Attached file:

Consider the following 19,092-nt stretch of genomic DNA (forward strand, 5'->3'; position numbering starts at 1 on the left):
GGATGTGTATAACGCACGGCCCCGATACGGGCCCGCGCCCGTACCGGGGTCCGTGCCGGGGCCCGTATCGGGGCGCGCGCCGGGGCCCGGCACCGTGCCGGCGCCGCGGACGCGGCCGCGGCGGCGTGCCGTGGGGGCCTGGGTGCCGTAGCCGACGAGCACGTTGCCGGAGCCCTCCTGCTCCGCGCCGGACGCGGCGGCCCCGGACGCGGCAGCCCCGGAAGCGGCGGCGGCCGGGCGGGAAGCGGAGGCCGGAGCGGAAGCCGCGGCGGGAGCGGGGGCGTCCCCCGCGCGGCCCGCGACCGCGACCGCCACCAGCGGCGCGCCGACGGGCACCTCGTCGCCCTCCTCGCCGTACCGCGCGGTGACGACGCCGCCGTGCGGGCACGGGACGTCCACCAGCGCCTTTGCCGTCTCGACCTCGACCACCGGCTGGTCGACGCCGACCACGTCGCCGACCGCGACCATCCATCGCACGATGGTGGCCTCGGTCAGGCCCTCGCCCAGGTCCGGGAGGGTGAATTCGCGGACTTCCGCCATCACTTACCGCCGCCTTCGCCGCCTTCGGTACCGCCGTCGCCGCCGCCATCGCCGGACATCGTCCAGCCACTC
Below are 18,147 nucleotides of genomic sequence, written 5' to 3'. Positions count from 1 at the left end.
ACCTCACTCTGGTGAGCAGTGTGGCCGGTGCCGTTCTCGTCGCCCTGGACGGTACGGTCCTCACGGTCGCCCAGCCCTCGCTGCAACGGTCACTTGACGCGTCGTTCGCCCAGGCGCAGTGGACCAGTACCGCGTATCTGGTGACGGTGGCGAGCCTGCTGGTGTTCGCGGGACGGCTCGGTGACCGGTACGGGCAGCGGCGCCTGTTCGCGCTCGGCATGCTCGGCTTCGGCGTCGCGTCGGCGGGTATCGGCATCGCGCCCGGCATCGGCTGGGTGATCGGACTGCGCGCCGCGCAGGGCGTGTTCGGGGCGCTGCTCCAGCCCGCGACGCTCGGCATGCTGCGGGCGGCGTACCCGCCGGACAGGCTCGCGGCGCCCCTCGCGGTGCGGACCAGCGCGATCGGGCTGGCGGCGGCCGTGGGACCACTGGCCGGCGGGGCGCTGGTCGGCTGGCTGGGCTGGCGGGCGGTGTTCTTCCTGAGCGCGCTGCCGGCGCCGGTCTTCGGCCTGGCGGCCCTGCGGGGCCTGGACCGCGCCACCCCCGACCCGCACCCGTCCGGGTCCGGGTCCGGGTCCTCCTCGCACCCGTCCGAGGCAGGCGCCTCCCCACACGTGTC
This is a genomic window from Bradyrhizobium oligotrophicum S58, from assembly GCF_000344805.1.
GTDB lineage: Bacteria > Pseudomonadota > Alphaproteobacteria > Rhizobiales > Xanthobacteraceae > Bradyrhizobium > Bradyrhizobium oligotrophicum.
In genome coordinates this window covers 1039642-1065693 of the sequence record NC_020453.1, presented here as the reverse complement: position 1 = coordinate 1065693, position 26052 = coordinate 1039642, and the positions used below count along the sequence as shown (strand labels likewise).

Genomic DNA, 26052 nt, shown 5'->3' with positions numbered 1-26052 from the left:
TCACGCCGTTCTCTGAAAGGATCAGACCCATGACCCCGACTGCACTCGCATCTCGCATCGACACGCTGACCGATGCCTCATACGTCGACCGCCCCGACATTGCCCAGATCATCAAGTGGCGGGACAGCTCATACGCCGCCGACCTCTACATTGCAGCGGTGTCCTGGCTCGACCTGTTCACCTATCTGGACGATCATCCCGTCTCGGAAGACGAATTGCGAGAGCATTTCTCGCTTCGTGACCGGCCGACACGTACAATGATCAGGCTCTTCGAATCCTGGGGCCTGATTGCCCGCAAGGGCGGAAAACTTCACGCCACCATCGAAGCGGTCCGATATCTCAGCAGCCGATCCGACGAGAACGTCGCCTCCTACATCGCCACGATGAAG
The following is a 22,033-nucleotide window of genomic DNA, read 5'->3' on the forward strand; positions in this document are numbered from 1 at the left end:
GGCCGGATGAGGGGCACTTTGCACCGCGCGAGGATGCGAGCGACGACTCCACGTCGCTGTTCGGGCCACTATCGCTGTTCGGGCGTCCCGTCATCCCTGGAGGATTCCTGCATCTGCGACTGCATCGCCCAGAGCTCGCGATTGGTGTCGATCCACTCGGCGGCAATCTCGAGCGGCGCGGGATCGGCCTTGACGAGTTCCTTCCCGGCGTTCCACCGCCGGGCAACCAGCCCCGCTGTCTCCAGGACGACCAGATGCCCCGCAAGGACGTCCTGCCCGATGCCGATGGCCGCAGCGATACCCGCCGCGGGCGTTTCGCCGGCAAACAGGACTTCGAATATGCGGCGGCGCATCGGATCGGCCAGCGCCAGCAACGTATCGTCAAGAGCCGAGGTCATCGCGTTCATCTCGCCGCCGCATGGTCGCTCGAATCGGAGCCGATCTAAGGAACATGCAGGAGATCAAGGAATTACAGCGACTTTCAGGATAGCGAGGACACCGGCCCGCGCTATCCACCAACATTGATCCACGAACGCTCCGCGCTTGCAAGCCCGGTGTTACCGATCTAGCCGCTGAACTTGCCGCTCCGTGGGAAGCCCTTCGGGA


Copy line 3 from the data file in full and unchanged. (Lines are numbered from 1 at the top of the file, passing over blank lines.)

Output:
Below are 18,147 nucleotides of genomic sequence, written 5' to 3'. Positions count from 1 at the left end.